In truth, each man is a caricature of a public intellectual—entertainers rather than leaders. They both excel in provoking strong reactions from their detractors. To many, Peterson is nothing more than an anti-PC muppet come to life (imagine if Kermit got really into race science), while Žižek reminds some of a "raccoon who lived in a dumpster behind a university's library who was transformed into a human by a witch" (and thanks to his film career, you can watch him drown in Titanic).

Accordingly, the sold-out debate was nothing more than a spectacle of the two men performing their bits as eccentric academics—a particular celebrity niche (or "archetype," as Peterson might say) created by today's Intellectual Dark Web. The event was heavily promoted online, with ticket prices soaring as high as $1,500 thanks to sycophantic fans and over-hyped advertising through the event's website, Peterson's own YouTube channel, and a deluge of critical think-pieces lamenting the state of academia, public debate, and media itself. That's not to mention the buzz on Reddit and Twitter, ranging from laudations to ridicule.

At one point in the debate, Peterson even turned to Žižek and said, "You're a character. It's a sign of originality. It's a sign of moral courage." It was one of the man's many masturbatory comments, which included ranking himself and Žižek among the greatest "rebel" minds in Western critical theory.

So what was the point? Initially, Peterson took to Twitter to call out Žižek for an excoriating article he wrote for The Independent, in which he panned Peterson's inflated reputation as pseudo-intellectual nonsense: "His crazy conspiracy theory about LGBT+ rights and #MeToo as the final offshoots of the Marxist project to destroy the West is, of course, ridiculous." The final product was, at best, a pair of dull, oral book reports wherein they regurgitated their most tired points. At worst, it was the death of civil discourse—in that it repelled critical engagement through Peterson's condescending circumlocution and Žižek's frenetic jumps from point to point.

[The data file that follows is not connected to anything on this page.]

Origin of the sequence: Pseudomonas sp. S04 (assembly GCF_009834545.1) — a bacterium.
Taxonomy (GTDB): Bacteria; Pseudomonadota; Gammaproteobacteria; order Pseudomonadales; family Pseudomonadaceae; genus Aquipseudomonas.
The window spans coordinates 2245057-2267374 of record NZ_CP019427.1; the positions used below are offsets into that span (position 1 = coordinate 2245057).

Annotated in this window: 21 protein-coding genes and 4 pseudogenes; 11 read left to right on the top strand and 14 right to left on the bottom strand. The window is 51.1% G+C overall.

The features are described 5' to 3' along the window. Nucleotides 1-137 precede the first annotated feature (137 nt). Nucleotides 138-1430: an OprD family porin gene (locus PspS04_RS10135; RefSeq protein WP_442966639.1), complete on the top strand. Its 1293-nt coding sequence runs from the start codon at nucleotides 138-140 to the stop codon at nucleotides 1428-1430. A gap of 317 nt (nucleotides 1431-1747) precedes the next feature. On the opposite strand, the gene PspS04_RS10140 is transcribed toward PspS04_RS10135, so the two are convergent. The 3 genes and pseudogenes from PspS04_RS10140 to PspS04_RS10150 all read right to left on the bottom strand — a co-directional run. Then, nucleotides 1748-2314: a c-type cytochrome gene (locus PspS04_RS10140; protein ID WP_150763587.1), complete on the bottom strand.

But what did we, as a society, do to deserve this?

To begin with, modern media killed the art of nuanced argumentation a long time ago. Sure, there was a time when debate was an art form—more than that, even, it was a public service. But the days of Aristotle's rhetoric, along with the belief in spirited, two-sided debate, was doomed by the advent of visual media, which quickly dominated our attention spans and dulled our appreciation of nuance. In the oft-cited example of the first televised presidential debates on September 26, 1960, Richard Nixon and John F. Kennedy faced off in front of 70 million viewers. The next evening, The New York Times reviewed, "For the most part, the exchanges were distinguished by a suavity, earnestness and courtesy that suggested that the two men were more concerned about 'image projection' to their huge television audience than about scoring debating points." Still, the young, good-looking, and telegenic Kennedy was overwhelmingly considered the winner; he took office the following January. In contrast, Nixon was pale, sweaty, and recovering from recent illness (in addition to being over a decade older than Kennedy), but in retrospect he's largely regarded as having more substantive and thoughtful answers. Too bad he was ugly; America had to wait an extra eight years for Watergate.